No one can pass up the opportunity to buy flowers to impress someone.
At strip clubs, the guys flashing cash are usually not the ones who buy flowers, the flower girls who train me say. Instead, it is usually the strippers buying flowers for themselves.
Or, in my case, it is a handsome busboy at a restaurant along the Ala Wai Harbor who buys a lily for a girl in Waikīkī, which I then deliver up red-carpeted stairs and hand off to a nearly naked woman at the front of a dark club. When I explain who sent the flower, she points to a longhaired dancer straddling a pole then sings, “Awwww, that’s so sweet—that’s her boyfriend!”
The first flower girl I train with is Jamie*, a 26-year-old commuting from the North Shore. When I meet her at the flower girl headquarters, run out of a converted garage in Palolo, she is in a rush to make her restaurant accounts by sunset but slows long enough to demonstrate how to fill out our checklist, prep flowers, and mist puakenikeni leis so they don’t turn brown.
She is efficient and charming, slender and strong. She speaks with a hint of New Jersey toughness, which is contrasted with her generous demeanor. When we get to Ala Moana, she notes grayed-out boxes on our printed spreadsheet of routes.
“That means it’s a silent account,” she says. This means you can sell, but not talk. We approach each table at a whitewashed, open-air restaurant with large smiles, and she shows the basket with a gentle flourish.
Mostly, we get waved away. One couple, wearing matching aloha print, buys a tuberose lei.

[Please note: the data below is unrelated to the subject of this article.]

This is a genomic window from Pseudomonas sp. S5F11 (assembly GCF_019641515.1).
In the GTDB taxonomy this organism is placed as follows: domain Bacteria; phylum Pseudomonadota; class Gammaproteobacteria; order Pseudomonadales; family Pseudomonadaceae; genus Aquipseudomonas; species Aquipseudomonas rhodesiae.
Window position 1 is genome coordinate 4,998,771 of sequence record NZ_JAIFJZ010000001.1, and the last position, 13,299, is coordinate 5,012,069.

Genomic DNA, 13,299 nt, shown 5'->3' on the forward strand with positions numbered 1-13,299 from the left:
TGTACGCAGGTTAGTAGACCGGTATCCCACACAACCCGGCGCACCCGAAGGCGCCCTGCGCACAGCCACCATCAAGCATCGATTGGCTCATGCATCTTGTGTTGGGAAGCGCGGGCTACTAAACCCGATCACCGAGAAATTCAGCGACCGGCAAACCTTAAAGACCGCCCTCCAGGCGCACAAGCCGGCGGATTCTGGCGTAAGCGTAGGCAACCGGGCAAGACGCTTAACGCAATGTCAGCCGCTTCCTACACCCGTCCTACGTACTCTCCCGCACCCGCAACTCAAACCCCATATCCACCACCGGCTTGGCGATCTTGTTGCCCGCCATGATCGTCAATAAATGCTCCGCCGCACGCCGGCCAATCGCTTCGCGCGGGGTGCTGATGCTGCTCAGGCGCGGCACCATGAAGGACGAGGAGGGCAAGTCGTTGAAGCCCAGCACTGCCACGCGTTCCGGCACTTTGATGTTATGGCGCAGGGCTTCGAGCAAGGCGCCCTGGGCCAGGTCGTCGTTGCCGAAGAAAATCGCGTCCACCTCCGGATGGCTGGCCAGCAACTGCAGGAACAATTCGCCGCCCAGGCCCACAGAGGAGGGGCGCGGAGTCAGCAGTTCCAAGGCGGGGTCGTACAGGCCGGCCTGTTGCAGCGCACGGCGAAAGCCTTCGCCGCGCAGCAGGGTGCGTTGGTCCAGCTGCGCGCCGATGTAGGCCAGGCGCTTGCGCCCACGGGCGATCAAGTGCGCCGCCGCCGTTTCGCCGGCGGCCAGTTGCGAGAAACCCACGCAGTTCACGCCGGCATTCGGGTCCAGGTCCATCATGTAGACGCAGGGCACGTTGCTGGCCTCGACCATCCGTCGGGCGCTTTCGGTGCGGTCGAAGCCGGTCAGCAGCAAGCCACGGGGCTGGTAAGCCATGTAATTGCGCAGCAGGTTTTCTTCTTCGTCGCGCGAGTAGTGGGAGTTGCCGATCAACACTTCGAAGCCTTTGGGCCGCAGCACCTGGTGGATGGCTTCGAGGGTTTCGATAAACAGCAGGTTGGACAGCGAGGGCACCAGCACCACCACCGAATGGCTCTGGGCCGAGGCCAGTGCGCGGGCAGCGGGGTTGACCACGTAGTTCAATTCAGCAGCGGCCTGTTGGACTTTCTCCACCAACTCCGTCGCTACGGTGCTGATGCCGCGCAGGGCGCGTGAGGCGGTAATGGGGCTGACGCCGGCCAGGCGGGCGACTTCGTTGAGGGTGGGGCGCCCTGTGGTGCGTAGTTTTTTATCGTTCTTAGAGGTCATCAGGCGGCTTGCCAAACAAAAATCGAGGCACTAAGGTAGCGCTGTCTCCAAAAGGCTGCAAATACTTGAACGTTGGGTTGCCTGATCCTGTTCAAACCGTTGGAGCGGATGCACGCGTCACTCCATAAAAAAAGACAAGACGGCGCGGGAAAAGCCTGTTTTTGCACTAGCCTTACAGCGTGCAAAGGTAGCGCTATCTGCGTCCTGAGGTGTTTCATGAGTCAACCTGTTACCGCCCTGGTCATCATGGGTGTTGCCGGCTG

Later, Jamie smokes a cigarette as we lean against a concrete ledge. We’re talking about love: She’s fighting with her boyfriend; I’m single. She likes the job but gets frustrated too.
“Guys don’t want to get girls by buying them a flower and courting them,” she says. “They want to get them wasted.”
When we arrive at a bar in Waikīkī just past midnight, the bouncers welcome her warmly. She lifts her basket high over her head to weave between drunken tourists on the dance floor, her blond hair shifting colors in the strobe lights. The deejay calls out, “Ladies and gentlemen, the flower girl is in the house. Show someone you care.”
______________________________ “HONOLULU FLOWER LADY – Full/Part Time – Good Money (Honolulu/Pearl City) … You would be working in the companies’ [sic] accounts (restaurants, bars and nightclubs) in Waikiki, Honolulu and elsewhere, selling beautiful flowers and lei.” – Craigslist job posting for flower girls. ______________________________
I’m on my own four days after training with Jamie. I struggle with my restaurant accounts, fighting my introverted tendencies while facing hundreds of diners, until a man buys a flurry of flowers for an unsmiling woman sitting across from him over a flickering candle.
“No really, that’s enough,” she insists, while he chooses one variety after another, plucking a lily, roses, a sunflower from my basket. At another stop, a woman with platinum hair and orange-hued skin beams when her date—it’s their first—buys her a red rose.
“No one has ever done that for me before!” she says.
I walk back to my car at the underground parking lot of Ala Moana, surrounded by people but utterly alone; the job is, surprisingly, hauntingly solitary. While I visit dozens of places, most of the time I am walking alone under bottom-lit palm trees, driving down dark streets, collecting myself in parking stalls, or tallying flowers to hours and accounts in my head.
At 1 a.m., my nightclub stops are dark and throbbing. Men stand in lines along the dance floor, clot along the bar. Groups talk loudly over tables full of glasses. I quickly find that the sales require nimble moves and persistence, or as one bartender says, “no shame.”
At Rumors Night Club, I hit the jackpot all flower girls hope for, selling my entire basket to a man standing at a crowded cluster of back tables. I fumble with the math, place a lei on the shoulders of one his friends, pile flowers on a sticky table, and prance out the sliding glass doors, high-fiving the club manager and bantering with the valets on the way out.